In Greek mythology Hermes (Mercury in Roman Mythology) is the messenger of the gods. He is the divine messenger and also the psychopomp- the emissary of the Soul.  Hermes conveys information from the gods situated on Mount Olympus (a symbol of the transcendent realm and the location of the archetypes or divine ideas) to the world of mortals. His winged helmet represents the capacity to engage in flights of consciousness. This enables him to move freely between the mortal and immortal worlds. It is his duty to guide the Souls of the dead to the underworld. Hermes also leads living Souls to the underworld, or inner worlds, including Orpheus who was searching for Eurydice. This symbolising the spiritual seeker’s efforts towards uniting with what Jung described as the anima, which is also an aspect of the psychopomp. He is the god of revelation and the bringer of dreams.

Carl Jung demonstrated how the archetypes are registered in the human psyche as symbols and that this occurs primarily through the dream life. This enables the Soul to offer meaning and direction to the personality so that it may implement its purpose. Hermes relates the unconscious to the conscious.

In terms of Jung’s psychology Hermes would be responsible therefore for synchronicities which the Soul instigates as a means of conveying spiritual intent to the individual. Hermes was the god of boundaries which he himself is able to transcend by wielding his magic wand- the caduceus. The caduceus symbolises the unification of spirit and matter thus enabling Hermes to serve as an intermediary between the mortal and the divine realms.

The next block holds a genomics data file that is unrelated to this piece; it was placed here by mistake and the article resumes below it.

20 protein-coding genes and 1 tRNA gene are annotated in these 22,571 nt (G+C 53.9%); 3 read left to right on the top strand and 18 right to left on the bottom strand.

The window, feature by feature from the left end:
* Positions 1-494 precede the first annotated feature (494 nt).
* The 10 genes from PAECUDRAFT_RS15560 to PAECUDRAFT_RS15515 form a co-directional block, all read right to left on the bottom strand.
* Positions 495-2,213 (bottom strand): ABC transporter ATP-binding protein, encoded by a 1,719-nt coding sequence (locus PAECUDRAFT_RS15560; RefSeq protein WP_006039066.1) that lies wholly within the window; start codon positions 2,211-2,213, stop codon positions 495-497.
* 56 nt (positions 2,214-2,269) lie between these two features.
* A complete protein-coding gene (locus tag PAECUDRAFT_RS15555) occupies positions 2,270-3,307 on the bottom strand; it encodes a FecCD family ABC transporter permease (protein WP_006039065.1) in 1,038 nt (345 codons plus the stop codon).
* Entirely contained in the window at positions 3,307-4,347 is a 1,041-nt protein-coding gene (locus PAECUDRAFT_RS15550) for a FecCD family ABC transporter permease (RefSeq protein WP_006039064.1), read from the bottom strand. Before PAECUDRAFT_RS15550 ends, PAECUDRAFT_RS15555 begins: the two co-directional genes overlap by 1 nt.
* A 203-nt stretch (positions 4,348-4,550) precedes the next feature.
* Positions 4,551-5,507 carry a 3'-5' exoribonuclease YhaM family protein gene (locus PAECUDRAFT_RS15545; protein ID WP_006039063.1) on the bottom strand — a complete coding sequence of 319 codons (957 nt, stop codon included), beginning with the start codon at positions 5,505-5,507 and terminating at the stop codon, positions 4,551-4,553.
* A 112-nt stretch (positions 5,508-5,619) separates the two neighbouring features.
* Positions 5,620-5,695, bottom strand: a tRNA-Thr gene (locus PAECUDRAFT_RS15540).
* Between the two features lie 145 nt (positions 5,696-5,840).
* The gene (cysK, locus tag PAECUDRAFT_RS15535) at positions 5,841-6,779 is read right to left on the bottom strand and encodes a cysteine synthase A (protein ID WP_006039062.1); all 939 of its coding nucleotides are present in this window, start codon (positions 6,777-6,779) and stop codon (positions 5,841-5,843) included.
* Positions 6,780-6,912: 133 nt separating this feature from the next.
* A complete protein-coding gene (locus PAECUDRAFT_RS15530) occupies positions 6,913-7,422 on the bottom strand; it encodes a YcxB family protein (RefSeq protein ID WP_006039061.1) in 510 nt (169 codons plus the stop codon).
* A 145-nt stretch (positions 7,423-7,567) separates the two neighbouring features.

Hermes is therefore able to convey the purpose and intent of the Soul to the individual who treads the spiritual path. This is how the psychopomp functions as it serves to unite the personality with the Soul so that it may become a perfected instrument of expression for the Higher Self. Hermes sought to help the heroes of Greek myth.

His helping of the questing hero symbolises the fact that the Soul responds when one seeks to fulfil its purpose and intent. In the Odyssey we witness the ingenuity and ability of Hermes to persuade the nymph Calypso to release Odysseus from her charms. She had kept Odysseus captive after he was shipwrecked on her island promising him immortality if he married her but Zeus, at the request of the warrior goddess Athena, sent Hermes to release Odysseus. Hermes also saved Odysseus from being transformed into a pig by the goddess and sorceress Circe by giving him a herb which resisted the spell. In both instances here, we witness symbolism which demonstrates the capacity of the psychopomp, as an aspect of the Soul, to assist towards freeing the hero from the entrapment of illusion, which the Hindus refer to as maya, so that we may proceed further on our evolutionary journey.

Hermes is also a trickster and we must take care both when receiving and analysing the contents of the unconscious which are revealed to us through our dreams and also through our meditations. It is important here that we develop the quality of discrimination here in discerning between that which emanates from the Soul and that which is simply the product of our imaginings and the effects of the astral plane.



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The Inner Journey

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